Motivational component profiles in university students learning histology: a comparative study between genders and different health science curricula
1 Department of Histology, School of Medicine, University of Granada, Avenida de Madrid, 11 E18071 Granada, Spain
2 Department of Didactics and School Organization, School of Education, University of Granada, Campus de Cartuja, E18071 Granada, Spain
BMC Medical Education 2014, 14:46 doi:10.1186/1472-6920-14-46Published: 10 March 2014
The students’ motivation to learn basic sciences in health science curricula is poorly understood. The purpose of this study was to investigate the influence of different components of motivation (intrinsic motivation, self-determination, self-efficacy and extrinsic -career and grade- motivation) on learning human histology in health science curricula and their relationship with the final performance of the students in histology.
Glynn Science Motivation Questionnaire II was used to compare students’ motivation components to learn histology in 367 first-year male and female undergraduate students enrolled in medical, dentistry and pharmacy degree programs.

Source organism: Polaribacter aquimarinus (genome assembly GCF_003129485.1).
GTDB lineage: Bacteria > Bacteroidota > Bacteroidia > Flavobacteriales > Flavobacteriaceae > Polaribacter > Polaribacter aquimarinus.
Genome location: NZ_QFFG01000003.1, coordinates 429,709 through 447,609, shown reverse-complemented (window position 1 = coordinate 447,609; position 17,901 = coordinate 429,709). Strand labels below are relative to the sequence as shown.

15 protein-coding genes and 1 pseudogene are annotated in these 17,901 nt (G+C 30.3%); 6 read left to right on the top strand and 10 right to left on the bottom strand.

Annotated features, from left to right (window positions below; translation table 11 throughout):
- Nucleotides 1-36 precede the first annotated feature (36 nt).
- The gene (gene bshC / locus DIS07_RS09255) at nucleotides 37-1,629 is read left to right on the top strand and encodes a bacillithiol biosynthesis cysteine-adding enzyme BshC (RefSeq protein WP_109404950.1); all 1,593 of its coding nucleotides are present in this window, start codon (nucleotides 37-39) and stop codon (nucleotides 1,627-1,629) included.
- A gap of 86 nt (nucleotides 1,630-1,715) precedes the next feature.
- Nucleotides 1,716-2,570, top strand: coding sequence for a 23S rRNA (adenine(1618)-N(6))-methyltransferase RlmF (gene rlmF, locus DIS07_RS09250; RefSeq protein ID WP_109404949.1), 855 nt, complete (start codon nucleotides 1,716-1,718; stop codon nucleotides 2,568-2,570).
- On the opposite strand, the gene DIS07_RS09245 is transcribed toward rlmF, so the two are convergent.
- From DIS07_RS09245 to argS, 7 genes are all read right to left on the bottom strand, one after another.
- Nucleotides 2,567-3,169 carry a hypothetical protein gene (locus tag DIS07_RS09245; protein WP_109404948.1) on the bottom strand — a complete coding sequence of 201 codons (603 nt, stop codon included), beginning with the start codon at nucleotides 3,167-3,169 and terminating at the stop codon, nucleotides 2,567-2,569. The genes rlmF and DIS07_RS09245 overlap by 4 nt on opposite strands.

For intrinsic motivation, career motivation and self-efficacy, the highest values corresponded to medical students, whereas dentistry students showed the highest values for self-determination and grade motivation. Genders differences were found for career motivation in medicine, self-efficacy in dentistry, and intrinsic motivation, self-determination and grade motivation in pharmacy. Career motivation and self-efficacy components correlated with final performance in histology of the students corresponding to the three curricula.
Our results show that the overall motivational profile for learning histology differs among medical, dentistry and pharmacy students. This finding is potentially useful to foster their learning process, because if they are metacognitively aware of their motivation they will be better equipped to self-regulate their science-learning behavior in histology. This information could be useful for instructors and education policy makers to enhance curricula not only on the cognitive component of learning but also to integrate students’ levels and types of motivation into the processes of planning, delivery and evaluation of medical education.